Why Can’t PR and Marketing Just Get Along?


Question: Which of the following are marketing goals? Which are PR goals?

  • Generate leads and sales

  • Promote positive perceptions

  • Build a brand

  • Counter negative influences

  • Achieve media coverage

  • Increase followers on relevant social media channels

Sorry, trick question. These days, the lines between marketing and PR are blurred. Gone are the days when public relations worked in its own bubble (often outside the company) and focused on media coverage. And good luck to any marketing team today that fails to keep in constant communication with their PR team when creating a marketing strategy and implementation plan.

This includes, above all, knowing your audience and staying true to the values being promoted. Look no further than the disastrous ad released a couple of years ago by Pepsi. The video starred Kendall Jenner as a poster girl for solving social injustice (wow, there is just so much wrong with that statement!).

From a PR perspective, Pepsi was trying to promote a message of unity, peace and understanding. But from a marketing perspective, the choice of Jenner as an “influencer”, and the way the creative was put together was totally wrong. Neither PR or Marketing were attuned to their audience. As a result, the audience perceived the message insincere and offensive (and they were right!) The ad was pulled immediately but the damage was done—not the finest hour for PR and marketing.

Working together benefits everyone

PR and marketing strategies need to complement one another, and neither of these can be mutually exclusive. Both are responsible for holding up the brand image, which means both are ultimately responsible for sales. In fact, we believe that everyone should be focused on revenue. Simple. When there is a crisis that requires intervention, PR can’t fight it alone.  When a product is about to be launched, marketing needs those PR influencers to amplify the message.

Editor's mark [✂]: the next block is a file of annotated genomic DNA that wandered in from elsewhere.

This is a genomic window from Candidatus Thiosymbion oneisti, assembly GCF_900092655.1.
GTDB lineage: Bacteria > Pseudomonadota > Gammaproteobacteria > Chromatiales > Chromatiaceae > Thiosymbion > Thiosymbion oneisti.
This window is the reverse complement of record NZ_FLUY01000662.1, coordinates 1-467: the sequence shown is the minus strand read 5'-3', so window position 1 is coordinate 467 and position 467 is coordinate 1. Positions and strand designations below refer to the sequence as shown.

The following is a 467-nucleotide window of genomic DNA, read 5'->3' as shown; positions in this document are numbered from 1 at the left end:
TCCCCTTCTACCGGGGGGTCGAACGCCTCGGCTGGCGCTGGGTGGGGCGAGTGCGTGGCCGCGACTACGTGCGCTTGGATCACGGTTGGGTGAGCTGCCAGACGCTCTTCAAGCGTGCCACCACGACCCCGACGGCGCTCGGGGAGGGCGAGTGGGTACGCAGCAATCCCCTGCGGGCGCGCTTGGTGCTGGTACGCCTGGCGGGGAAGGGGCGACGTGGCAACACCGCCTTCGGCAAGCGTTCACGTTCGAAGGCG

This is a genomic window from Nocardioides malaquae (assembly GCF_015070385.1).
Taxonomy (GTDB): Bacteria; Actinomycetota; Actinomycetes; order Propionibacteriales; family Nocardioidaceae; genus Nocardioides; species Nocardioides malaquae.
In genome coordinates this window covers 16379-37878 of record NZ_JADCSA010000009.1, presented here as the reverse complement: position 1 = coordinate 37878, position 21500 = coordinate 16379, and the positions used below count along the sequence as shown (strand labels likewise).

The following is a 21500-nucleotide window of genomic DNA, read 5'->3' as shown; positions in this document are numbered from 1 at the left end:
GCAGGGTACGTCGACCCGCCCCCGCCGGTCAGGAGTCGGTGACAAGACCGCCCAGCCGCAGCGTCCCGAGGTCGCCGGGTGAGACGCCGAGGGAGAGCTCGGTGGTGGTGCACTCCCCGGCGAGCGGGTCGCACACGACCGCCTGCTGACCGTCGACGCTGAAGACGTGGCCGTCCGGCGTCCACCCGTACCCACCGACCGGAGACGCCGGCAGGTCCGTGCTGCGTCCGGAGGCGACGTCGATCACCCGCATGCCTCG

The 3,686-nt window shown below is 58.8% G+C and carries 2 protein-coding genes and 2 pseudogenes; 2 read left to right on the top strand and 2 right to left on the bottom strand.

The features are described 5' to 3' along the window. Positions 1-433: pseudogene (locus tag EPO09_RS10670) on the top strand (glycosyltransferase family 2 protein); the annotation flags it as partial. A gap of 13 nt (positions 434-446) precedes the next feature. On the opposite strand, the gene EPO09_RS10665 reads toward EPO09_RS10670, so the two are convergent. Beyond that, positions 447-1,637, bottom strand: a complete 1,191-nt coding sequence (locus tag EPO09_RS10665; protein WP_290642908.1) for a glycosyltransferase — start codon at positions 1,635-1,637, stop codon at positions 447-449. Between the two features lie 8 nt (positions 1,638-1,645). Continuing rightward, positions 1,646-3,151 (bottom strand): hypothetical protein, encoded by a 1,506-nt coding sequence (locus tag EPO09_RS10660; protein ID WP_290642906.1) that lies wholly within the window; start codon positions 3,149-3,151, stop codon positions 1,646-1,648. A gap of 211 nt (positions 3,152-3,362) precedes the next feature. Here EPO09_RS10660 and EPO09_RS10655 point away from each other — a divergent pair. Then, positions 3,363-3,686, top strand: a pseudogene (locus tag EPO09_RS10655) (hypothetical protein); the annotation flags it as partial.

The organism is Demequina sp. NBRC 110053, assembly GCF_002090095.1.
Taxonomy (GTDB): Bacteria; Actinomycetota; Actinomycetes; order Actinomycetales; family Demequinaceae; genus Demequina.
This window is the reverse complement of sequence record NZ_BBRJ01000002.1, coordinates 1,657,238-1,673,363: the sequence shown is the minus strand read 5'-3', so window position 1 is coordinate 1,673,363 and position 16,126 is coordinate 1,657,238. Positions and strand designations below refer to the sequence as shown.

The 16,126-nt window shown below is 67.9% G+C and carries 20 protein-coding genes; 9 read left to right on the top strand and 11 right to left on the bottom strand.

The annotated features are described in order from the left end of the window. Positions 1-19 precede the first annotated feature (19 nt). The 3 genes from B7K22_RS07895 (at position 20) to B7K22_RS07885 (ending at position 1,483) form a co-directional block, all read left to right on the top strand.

• PR generates original valuable content, which is “gold” to the marketing machine for use in social media, blogs, etc.

  • Marketing campaigns that include great ads can be combined with a PR blitz (e.g. think of all that PR generated around the Super Bowl ads)

  • PR’s reach means a wider range of influencers, leading to third party (free!) coverage.

  • Marketing’s focused understanding of audiences (and changes in audience behaviors) is critical for PR success, including who is chosen for endorsements!

The trend toward increased collaboration between marketing and PR is not going away. Most marketing professionals agree that the two will continue to be more aligned in the future - and if not, go forth at their peril (as one Pepsi executive likely mutters, “just remember that Pepsi ad – ug, don’t remind us!).

As a full-service B2B Marketing Agency in Toronto, we have a team that enables businesses to grow. Every marketing dollar is focused on attaining the largest return for each of our clients by ensuring that we match the right customer journey to your business.